The traditional Latvian Christmas (called Ziemassvētki, meaning “winter festival”) is an ancient holiday having nothing to do with the birth of Christ. Instead, Ziemassvētki marks the shortest day and longest night of the year—the winter solstice—falling on Dec. 21 or 22, depending on the year.
One of the most important things to do at Ziemassvētki is to pull a yule log (called simply bluķis in Latvian) around your home three times. The log collects all of the sorrows, worries, misfortunes and anger that have accumulated during the past year. Then you need to burn the log, preferably outside, but a fireplace will do. The bonfire is considered a surrogate for the light of the sun, of which there is very little at this darkest time of year.
Many traditional Ziemassvētki songs and games also have to do with the theme of light or, more precisely, light winning over dark and ensuring that the sun will return again, the days will grow longer and life will go on. These two forces are often symbolized in the songs and dances by a goat and wolf or the sun and moon.
The season of the ķekatas, or mummers, begins at Mārtiņi (Nov. 10) and lasts until Meteņi (Feb. 10), but culminates at Ziemassvētki and is a very important part of the festivities. Ķekatas are costumed people who wander from house to house, making much noise, singing and dancing, demanding food and drink, and so on. They tend to dress as animals, natural objects or humans, instead of the gory monsters and witches associated with Halloween (which is ultimately related to the mummer tradition). Ziemassvētki is supposed to be a loud and even rowdy holiday – not quiet and peaceful, as we often imagine Christmas ought to be.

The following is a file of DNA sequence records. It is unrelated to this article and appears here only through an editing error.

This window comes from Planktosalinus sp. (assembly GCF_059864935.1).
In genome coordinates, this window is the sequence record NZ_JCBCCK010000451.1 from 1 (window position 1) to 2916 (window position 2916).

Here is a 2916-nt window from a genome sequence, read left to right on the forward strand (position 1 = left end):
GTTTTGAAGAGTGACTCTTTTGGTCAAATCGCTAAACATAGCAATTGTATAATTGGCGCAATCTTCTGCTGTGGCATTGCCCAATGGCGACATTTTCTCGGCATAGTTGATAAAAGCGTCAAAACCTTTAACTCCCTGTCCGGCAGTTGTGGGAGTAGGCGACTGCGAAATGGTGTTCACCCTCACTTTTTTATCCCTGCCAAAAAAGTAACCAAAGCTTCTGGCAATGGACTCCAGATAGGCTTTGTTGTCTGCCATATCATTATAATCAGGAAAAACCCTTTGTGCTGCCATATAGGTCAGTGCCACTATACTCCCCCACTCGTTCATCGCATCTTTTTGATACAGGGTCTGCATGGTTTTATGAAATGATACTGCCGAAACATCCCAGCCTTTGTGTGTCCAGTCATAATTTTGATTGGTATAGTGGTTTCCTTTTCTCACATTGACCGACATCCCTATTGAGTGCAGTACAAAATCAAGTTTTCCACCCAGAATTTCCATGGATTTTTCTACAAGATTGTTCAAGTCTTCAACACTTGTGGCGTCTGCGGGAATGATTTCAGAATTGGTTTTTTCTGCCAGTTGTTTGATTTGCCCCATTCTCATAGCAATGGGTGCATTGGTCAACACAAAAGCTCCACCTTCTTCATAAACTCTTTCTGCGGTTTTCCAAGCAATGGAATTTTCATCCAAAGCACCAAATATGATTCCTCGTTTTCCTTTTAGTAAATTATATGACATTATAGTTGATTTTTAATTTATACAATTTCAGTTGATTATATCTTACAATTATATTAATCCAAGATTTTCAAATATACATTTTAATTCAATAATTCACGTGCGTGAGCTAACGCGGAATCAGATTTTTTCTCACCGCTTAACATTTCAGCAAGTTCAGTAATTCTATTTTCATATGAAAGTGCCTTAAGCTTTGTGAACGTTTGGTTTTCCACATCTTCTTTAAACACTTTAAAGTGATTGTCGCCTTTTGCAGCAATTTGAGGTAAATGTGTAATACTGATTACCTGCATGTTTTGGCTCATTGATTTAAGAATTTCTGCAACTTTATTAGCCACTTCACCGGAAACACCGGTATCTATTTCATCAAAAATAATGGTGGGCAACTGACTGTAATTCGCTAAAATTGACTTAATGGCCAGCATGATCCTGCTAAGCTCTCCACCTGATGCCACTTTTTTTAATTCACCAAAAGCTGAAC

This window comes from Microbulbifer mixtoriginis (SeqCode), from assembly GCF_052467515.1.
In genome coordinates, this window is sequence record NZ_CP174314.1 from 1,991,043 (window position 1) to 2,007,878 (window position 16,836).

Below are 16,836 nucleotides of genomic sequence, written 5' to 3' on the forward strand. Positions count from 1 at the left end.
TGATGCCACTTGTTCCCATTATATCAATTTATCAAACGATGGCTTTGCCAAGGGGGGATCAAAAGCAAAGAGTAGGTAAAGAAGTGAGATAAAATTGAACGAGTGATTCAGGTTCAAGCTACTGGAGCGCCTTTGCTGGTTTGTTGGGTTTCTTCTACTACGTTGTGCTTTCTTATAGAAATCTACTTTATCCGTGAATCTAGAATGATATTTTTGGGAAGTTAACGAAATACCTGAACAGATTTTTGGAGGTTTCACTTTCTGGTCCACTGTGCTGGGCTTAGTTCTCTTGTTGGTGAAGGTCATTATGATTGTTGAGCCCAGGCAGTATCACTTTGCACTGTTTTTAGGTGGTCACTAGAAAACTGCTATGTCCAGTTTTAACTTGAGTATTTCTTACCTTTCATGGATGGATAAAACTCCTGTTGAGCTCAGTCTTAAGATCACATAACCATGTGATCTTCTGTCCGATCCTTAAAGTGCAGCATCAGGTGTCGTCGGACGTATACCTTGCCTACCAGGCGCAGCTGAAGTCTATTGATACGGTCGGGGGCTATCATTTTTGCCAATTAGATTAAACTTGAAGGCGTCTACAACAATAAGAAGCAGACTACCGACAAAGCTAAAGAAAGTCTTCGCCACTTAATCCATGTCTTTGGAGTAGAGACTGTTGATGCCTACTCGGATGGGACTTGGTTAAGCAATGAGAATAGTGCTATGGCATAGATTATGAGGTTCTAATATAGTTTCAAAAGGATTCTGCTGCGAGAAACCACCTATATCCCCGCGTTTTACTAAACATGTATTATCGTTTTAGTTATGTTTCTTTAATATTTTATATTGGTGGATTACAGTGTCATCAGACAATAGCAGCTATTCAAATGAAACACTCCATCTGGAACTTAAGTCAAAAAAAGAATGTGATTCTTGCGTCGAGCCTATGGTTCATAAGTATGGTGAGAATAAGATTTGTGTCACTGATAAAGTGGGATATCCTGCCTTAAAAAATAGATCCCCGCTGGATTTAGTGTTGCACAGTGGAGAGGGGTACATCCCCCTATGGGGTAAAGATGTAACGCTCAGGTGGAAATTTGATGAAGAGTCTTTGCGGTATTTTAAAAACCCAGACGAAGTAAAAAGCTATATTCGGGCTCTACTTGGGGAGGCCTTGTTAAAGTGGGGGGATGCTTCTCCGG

Because the solstices are very significant turning points of the year, they are also times for divining and fortune telling. There are countless benign and fun ways to divine the future, some of which include floating walnut shell boats in basins of water, going outside to listen to the bees in the hive, and interpreting dreams. Latvians (along with most Scandinavians) also melt pieces of lead, pour the molten lead into cold water, and then try to foresee their futures in the shape of the resulting blob of hardened lead.
Ziemassvētki is not Ziemassvētki, without piparkūkas (spicy, thin gingerbread cookies), cūkas šņukuris (pig’s snout) and pelēkie zirņi (gray peas). Blood sausage, pīrāgi, and ķūķis or koča (barley baked with smoked pork) are also popular foods at Ziemassvētki.
Traditional room decorations include straw or reed pieces strung together to form elaborate three-dimensional geometrical shapes and hung from the ceiling. Another popular decoration, a puzuris, is much easier to make: tie a long string around a small potato, then poke interestingly shaped dried grasses into the potato until you’ve formed a star or sun. The fuller the sun is of grasses, the more beautiful the decoration.
Even though it’s not really part of a truly traditional Ziemassvētki, keep your Christmas tree. The evergreen is, of course, a symbol of life in the darkest time of year, when everything else seems dead, and thus fits nicely into the celebration. Latvians tend to prefer short-needled spruce trees, rather than fat and full pines (for American readers, think more in the direction of a Charlie Brown Christmas tree). That’s so that you can hang ornaments in the tree—between the branches—rather than just lay them on the outer branches. As with so many things, Latvian-style tree decorating also tends to be simple and reserved: tasteful ornaments made of wood and other natural materials, including pinecones, cranberries and gingerbread; simple solid-colored balls, and real candles.
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